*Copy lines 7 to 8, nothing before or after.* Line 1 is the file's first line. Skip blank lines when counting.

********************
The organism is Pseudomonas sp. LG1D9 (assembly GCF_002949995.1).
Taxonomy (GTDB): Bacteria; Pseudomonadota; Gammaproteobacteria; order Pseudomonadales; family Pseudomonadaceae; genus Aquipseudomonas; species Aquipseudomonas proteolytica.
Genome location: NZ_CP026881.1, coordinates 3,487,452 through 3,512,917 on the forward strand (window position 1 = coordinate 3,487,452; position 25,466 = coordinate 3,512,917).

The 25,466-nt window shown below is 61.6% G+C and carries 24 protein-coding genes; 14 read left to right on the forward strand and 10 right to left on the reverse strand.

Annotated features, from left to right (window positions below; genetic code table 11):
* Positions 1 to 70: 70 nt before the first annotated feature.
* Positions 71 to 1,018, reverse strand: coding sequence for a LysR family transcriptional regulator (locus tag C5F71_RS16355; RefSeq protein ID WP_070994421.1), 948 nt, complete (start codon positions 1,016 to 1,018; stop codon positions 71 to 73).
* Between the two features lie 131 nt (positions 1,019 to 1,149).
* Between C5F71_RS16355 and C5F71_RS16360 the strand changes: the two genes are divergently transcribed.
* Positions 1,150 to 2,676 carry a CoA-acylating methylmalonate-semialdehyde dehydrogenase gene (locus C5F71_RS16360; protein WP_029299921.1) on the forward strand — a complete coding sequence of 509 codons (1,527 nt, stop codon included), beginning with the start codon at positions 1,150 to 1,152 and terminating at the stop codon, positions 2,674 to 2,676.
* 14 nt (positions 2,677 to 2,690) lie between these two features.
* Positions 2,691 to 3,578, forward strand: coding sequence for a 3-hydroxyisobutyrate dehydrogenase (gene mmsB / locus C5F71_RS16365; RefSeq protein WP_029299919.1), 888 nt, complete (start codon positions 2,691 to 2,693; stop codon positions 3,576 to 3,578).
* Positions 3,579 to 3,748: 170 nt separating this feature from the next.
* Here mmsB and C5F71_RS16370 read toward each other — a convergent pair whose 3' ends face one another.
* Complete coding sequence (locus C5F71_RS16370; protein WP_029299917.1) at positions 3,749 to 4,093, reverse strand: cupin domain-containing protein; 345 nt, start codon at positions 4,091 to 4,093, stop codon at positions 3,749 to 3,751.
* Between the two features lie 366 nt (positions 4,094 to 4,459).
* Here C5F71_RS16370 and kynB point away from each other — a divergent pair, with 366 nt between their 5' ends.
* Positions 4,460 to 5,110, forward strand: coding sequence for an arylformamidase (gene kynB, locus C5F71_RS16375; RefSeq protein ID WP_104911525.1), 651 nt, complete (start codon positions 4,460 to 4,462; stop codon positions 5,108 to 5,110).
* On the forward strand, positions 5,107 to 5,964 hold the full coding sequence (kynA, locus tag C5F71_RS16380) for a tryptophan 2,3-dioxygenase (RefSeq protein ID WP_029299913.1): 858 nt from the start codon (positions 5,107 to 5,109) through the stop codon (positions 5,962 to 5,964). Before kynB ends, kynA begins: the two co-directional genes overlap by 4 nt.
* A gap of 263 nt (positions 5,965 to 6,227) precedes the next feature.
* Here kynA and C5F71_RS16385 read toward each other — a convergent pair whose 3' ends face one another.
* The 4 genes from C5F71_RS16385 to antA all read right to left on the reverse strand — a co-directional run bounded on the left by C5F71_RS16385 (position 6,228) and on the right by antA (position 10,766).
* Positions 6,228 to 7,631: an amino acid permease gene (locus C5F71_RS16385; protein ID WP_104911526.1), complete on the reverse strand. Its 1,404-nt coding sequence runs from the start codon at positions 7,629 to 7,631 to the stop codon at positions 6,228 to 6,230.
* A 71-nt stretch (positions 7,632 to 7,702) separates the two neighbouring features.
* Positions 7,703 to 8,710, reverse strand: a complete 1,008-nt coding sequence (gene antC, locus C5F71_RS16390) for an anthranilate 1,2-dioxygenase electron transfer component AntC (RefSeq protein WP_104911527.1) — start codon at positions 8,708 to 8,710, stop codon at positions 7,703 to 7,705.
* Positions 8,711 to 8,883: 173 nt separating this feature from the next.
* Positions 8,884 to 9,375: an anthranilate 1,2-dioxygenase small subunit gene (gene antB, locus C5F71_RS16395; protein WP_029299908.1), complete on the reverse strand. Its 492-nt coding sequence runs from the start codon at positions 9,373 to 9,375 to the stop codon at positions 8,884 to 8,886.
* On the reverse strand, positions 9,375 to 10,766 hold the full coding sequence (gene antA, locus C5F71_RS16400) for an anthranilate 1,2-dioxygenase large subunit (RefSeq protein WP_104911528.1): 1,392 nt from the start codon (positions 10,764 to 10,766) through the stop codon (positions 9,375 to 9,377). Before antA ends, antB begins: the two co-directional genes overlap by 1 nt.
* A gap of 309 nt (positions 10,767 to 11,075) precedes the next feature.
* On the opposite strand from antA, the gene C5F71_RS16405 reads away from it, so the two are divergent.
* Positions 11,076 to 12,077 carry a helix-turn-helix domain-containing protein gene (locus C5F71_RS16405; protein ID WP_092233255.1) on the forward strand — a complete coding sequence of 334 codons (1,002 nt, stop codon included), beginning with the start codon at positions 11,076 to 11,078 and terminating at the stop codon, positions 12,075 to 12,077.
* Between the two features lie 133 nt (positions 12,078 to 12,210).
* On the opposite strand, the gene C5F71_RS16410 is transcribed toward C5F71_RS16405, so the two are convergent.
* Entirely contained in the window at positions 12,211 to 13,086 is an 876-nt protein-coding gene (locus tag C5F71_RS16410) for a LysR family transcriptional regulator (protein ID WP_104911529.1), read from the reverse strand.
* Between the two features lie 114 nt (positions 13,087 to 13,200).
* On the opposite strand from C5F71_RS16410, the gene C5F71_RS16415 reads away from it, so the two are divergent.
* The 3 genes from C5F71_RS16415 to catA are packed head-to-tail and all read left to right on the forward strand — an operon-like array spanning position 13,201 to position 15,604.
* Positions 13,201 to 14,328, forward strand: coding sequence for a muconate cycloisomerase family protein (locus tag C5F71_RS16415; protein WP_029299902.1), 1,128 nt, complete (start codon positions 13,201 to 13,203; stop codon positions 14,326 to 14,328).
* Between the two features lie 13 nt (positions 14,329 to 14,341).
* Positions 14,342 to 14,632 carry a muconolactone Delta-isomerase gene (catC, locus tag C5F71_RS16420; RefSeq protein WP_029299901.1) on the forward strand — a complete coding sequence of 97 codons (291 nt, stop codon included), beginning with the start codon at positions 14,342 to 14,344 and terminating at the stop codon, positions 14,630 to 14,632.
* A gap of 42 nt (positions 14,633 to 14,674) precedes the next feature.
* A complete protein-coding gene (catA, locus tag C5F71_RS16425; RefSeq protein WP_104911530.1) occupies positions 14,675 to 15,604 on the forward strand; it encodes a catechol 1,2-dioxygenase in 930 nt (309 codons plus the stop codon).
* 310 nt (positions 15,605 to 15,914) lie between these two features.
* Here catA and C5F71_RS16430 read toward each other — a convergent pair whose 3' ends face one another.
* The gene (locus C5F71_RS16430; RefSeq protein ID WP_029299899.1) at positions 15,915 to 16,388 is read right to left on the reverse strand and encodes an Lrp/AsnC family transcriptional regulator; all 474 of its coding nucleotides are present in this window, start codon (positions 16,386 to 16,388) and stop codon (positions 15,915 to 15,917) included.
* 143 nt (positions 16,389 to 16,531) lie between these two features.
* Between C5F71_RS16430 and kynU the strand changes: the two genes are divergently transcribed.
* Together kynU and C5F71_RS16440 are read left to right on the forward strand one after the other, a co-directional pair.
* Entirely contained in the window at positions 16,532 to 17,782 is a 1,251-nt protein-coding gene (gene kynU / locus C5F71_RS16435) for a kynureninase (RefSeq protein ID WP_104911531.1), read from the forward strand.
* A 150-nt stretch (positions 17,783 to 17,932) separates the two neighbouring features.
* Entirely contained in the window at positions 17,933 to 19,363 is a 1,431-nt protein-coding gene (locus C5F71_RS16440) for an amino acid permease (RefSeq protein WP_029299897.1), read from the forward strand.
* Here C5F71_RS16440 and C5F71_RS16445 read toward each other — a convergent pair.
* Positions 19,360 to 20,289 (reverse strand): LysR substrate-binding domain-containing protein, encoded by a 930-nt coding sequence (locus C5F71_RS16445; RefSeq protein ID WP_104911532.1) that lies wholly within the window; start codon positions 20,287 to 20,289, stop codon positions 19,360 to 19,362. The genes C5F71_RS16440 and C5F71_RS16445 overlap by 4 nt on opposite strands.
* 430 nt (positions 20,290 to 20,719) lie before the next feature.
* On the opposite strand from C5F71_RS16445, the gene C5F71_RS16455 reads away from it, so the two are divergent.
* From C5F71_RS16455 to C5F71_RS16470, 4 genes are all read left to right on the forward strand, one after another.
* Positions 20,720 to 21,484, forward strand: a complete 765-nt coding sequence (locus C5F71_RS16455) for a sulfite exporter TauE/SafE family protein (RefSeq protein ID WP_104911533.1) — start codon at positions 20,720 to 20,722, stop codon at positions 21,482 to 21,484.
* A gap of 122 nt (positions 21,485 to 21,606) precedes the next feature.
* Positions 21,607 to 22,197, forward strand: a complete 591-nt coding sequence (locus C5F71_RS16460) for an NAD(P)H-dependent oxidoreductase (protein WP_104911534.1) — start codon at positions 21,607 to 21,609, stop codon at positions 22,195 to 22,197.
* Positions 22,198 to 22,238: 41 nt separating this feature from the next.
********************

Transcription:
* Positions 71 to 1,018, reverse strand: coding sequence for a LysR family transcriptional regulator (locus tag C5F71_RS16355; RefSeq protein ID WP_070994421.1), 948 nt, complete (start codon positions 1,016 to 1,018; stop codon positions 71 to 73).
* Between the two features lie 131 nt (positions 1,019 to 1,149).